Wednesday, April 30, 2008

Deep Ecological Roots

The longer I'm at Claremont, the more I learn about this School's remarkable history.

Last week, the Seminarians for Social Justice (a student group here at Claremont) organized the second annual Responsible Social Engagement Awards to honor Dean Freudenberger, former professor of international development and missions at Claremont School of Theology.

Like many of Claremont's faculty, Dean was way ahead of his time. As an ordained United Methodist elder also trained as an agronomist, he argued early on that ecological sustainability should be a critical theological concern for individuals and their faith communities. This argument he still makes today.

I hope you will take a few minutes to read more about Freudenberger in this recent feature in the Claremont Courier. It includes a great photo of Dean and comments about him from one of his former faculty colleagues, Frank Rogers, who introduced him at the event.

As Claremont looks toward the future, we can learn a lot from its past. And nobody exemplifies the rich history of Claremont more than Dean Freudenberger.

Friday, April 18, 2008

Updates

I have a couple of quick updates to share with you.

First, it came to my attention that the link to my statement about Claremont School of Theology's accreditation was not easily accessible. You can go directly to the statement by clicking here.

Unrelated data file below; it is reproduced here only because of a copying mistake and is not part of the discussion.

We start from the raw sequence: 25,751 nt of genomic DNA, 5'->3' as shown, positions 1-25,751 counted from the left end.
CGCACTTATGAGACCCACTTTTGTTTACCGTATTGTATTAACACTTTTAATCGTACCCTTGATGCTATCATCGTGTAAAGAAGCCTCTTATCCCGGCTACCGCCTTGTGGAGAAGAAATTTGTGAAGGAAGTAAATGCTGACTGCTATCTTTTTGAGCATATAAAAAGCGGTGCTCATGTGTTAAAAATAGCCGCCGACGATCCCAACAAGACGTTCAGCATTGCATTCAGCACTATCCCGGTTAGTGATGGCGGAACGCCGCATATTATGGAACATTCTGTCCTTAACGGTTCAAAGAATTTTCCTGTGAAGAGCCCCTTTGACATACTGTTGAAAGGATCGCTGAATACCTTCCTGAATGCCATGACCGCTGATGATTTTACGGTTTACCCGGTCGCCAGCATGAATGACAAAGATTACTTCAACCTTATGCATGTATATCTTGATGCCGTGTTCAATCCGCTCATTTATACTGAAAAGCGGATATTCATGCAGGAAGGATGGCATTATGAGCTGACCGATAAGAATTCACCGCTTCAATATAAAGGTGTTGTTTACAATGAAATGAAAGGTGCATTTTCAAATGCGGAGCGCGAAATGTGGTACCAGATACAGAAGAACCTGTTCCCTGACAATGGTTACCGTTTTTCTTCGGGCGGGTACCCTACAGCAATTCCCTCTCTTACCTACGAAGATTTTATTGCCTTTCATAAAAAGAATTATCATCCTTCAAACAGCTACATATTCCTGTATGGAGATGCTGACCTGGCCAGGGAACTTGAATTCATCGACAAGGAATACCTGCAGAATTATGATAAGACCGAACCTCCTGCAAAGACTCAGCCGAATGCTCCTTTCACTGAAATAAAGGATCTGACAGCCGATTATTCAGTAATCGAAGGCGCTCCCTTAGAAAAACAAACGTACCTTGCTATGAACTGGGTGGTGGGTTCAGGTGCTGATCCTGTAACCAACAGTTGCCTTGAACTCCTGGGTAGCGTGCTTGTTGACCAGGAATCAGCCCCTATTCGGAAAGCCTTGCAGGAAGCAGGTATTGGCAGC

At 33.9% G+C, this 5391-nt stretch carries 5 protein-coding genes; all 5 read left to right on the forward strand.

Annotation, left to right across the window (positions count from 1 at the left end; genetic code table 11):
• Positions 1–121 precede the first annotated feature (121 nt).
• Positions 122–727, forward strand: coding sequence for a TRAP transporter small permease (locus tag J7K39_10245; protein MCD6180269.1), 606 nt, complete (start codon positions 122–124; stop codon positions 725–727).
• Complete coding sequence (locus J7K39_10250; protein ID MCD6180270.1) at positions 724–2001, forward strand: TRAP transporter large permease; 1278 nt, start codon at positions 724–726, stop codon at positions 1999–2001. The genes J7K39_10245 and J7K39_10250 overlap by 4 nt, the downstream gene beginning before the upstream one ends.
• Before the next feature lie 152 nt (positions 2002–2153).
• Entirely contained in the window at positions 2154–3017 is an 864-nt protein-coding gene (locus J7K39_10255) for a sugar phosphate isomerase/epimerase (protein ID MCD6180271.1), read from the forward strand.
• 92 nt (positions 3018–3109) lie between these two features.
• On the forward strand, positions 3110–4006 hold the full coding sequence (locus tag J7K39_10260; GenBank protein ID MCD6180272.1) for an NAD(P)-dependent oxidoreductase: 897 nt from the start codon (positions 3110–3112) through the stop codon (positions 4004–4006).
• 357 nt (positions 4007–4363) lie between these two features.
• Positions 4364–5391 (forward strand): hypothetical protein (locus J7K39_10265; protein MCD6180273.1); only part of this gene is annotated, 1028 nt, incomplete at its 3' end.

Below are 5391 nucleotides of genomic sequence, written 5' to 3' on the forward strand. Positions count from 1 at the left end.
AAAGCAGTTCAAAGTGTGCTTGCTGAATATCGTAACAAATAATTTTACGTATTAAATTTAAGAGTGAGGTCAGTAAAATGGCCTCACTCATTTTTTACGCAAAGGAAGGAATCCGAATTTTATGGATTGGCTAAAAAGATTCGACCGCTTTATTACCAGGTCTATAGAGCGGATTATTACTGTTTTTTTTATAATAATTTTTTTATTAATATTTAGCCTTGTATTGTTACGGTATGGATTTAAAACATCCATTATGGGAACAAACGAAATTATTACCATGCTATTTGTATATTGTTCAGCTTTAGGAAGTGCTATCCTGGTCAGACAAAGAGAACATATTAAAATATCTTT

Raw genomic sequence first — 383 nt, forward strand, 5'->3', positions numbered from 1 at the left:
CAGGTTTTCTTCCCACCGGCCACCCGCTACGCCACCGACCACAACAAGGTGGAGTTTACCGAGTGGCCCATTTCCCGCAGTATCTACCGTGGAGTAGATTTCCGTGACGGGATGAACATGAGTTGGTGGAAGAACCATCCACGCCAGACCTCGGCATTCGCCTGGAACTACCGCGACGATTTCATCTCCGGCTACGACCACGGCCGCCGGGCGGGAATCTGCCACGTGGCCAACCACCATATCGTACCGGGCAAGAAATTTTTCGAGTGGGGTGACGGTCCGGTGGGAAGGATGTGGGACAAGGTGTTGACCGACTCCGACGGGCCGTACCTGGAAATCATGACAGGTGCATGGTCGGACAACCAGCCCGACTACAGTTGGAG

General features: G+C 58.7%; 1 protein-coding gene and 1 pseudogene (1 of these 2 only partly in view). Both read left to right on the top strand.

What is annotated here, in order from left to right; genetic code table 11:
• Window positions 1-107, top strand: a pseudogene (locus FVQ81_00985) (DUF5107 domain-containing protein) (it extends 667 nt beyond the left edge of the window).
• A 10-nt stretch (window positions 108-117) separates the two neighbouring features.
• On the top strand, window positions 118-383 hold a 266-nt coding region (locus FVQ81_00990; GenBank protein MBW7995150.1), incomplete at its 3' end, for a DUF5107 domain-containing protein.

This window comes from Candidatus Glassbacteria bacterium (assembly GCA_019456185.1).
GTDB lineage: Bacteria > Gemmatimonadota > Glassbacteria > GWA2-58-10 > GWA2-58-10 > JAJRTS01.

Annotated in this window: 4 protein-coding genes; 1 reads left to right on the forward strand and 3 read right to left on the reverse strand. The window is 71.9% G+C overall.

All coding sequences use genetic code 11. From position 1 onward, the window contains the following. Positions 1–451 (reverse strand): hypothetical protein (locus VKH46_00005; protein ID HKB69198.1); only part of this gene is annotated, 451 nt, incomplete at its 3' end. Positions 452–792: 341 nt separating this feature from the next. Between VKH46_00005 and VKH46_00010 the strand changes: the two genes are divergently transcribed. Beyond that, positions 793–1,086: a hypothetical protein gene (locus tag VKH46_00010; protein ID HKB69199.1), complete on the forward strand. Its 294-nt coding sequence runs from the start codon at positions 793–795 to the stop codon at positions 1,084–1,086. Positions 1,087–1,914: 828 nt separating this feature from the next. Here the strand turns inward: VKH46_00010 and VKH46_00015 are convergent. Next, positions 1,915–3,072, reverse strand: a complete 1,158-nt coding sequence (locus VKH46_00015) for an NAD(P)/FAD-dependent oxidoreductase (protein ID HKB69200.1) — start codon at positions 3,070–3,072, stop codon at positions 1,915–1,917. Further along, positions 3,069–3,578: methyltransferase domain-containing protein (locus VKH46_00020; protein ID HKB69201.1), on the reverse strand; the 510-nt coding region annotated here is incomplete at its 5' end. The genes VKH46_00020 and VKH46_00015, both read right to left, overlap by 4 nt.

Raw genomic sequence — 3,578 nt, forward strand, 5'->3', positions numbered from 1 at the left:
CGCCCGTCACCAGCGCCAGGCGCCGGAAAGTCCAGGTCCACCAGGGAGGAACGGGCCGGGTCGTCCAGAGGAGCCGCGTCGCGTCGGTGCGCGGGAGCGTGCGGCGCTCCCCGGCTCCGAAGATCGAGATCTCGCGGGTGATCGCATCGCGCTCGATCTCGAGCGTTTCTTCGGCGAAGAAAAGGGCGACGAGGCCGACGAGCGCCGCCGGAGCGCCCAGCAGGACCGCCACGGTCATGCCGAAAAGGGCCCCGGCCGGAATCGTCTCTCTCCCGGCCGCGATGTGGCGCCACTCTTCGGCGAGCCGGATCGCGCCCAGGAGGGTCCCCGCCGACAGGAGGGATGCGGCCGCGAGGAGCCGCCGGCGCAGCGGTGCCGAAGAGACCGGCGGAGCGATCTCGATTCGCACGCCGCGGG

Also, additional context about the Mission, Vision and Values set forth by the Board of Trustees earlier this spring is now available online. Read more about the Claremont University Project here.

Again, I look forward to your thoughts about these two statements.

Wednesday, April 2, 2008

Exciting News from Claremont

We've been busy here at Claremont School of Theology, and I have exciting news to share on two fronts.

You may have heard that the School has had issues with its accreditation due to issues of financial planning and governance. Though the School never lost its accreditation, it was dangerously close when I came to Claremont nearly two years ago. Earlier this spring, we received word that the Western Association of Schools and Colleges (WASC) removed its most serious sanction from the school and elevated Claremont to a probationary status. This is good news as it demonstrates the great strides we are making to becoming a financially healthy institution. To read more about this, please see my complete statement at www.cst.edu.

The second piece of news is the new statement of mission, vision, and values set forth by Board of Trustees. In short, the Board recognizes the diverse and multi-faith reality in which the school is already operating, and turns Claremont's gaze in some interesting new directions. As a result, the Board is setting a bold and imaginative course to expand on Claremont's history of preparing religious leaders for service to the world. The statements in their entirety are on the School's Web site.

As we move forward, I look forward to your thoughts about the School's new direction. I encourage you to leave a comment on this blog, or email me at president@cst.edu to continue the conversation.